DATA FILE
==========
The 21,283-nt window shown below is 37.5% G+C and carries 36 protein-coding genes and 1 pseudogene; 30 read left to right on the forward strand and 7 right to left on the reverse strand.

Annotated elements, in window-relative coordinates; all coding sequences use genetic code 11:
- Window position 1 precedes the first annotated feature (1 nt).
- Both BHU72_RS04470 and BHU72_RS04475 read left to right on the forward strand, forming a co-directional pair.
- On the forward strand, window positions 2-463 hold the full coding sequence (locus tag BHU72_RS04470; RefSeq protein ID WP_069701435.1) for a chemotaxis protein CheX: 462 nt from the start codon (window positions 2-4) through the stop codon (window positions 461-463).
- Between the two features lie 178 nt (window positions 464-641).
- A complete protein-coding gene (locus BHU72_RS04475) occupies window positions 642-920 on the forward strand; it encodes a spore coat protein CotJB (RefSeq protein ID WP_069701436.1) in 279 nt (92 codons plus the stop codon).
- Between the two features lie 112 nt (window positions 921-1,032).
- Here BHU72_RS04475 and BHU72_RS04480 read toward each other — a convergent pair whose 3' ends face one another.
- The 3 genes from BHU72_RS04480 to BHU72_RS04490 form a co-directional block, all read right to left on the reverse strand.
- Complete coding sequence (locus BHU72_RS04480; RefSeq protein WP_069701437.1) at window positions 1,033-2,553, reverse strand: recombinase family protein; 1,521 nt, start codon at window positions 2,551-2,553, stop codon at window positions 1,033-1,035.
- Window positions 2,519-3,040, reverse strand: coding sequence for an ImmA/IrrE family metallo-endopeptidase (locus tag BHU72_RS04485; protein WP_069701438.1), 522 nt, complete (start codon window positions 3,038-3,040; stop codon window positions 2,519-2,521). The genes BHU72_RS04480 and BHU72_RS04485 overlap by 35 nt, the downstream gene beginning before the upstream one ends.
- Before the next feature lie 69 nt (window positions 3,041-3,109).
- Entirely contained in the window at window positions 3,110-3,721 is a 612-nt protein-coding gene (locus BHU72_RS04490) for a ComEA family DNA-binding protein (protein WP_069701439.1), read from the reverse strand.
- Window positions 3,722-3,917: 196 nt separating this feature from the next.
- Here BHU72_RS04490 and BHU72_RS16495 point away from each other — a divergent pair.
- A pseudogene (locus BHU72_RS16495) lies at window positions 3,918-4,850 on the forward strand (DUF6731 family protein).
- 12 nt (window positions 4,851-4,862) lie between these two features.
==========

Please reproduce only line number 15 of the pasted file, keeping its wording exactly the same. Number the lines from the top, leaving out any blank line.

- Window positions 3,722-3,917: 196 nt separating this feature from the next.